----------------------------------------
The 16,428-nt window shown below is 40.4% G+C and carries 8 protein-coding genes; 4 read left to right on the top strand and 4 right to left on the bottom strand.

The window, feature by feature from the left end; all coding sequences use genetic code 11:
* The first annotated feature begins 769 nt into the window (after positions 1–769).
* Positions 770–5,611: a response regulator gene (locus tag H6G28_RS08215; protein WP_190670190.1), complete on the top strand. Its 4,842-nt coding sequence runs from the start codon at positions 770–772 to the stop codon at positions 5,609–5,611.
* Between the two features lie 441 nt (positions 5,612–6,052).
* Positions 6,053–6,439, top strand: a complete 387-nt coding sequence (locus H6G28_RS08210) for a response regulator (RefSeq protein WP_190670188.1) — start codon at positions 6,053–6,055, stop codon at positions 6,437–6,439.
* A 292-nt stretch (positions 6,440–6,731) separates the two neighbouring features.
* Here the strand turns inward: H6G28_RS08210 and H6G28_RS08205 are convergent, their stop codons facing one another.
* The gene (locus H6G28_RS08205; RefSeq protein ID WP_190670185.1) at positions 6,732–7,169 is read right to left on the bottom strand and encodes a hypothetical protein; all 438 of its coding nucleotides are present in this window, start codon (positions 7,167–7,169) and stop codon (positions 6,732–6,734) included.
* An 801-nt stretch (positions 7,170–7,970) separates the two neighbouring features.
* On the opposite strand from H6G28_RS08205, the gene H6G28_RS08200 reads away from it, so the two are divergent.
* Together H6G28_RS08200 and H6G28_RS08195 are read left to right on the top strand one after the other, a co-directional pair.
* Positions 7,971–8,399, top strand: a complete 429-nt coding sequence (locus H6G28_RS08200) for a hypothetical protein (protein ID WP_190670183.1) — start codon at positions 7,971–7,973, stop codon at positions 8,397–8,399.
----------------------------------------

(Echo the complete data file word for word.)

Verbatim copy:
The 16,428-nt window shown below is 40.4% G+C and carries 8 protein-coding genes; 4 read left to right on the top strand and 4 right to left on the bottom strand.

The window, feature by feature from the left end; all coding sequences use genetic code 11:
* The first annotated feature begins 769 nt into the window (after positions 1–769).
* Positions 770–5,611: a response regulator gene (locus tag H6G28_RS08215; protein WP_190670190.1), complete on the top strand. Its 4,842-nt coding sequence runs from the start codon at positions 770–772 to the stop codon at positions 5,609–5,611.
* Between the two features lie 441 nt (positions 5,612–6,052).
* Positions 6,053–6,439, top strand: a complete 387-nt coding sequence (locus H6G28_RS08210) for a response regulator (RefSeq protein WP_190670188.1) — start codon at positions 6,053–6,055, stop codon at positions 6,437–6,439.
* A 292-nt stretch (positions 6,440–6,731) separates the two neighbouring features.
* Here the strand turns inward: H6G28_RS08210 and H6G28_RS08205 are convergent, their stop codons facing one another.
* The gene (locus H6G28_RS08205; RefSeq protein ID WP_190670185.1) at positions 6,732–7,169 is read right to left on the bottom strand and encodes a hypothetical protein; all 438 of its coding nucleotides are present in this window, start codon (positions 7,167–7,169) and stop codon (positions 6,732–6,734) included.
* An 801-nt stretch (positions 7,170–7,970) separates the two neighbouring features.
* On the opposite strand from H6G28_RS08205, the gene H6G28_RS08200 reads away from it, so the two are divergent.
* Together H6G28_RS08200 and H6G28_RS08195 are read left to right on the top strand one after the other, a co-directional pair.
* Positions 7,971–8,399, top strand: a complete 429-nt coding sequence (locus H6G28_RS08200) for a hypothetical protein (protein ID WP_190670183.1) — start codon at positions 7,971–7,973, stop codon at positions 8,397–8,399.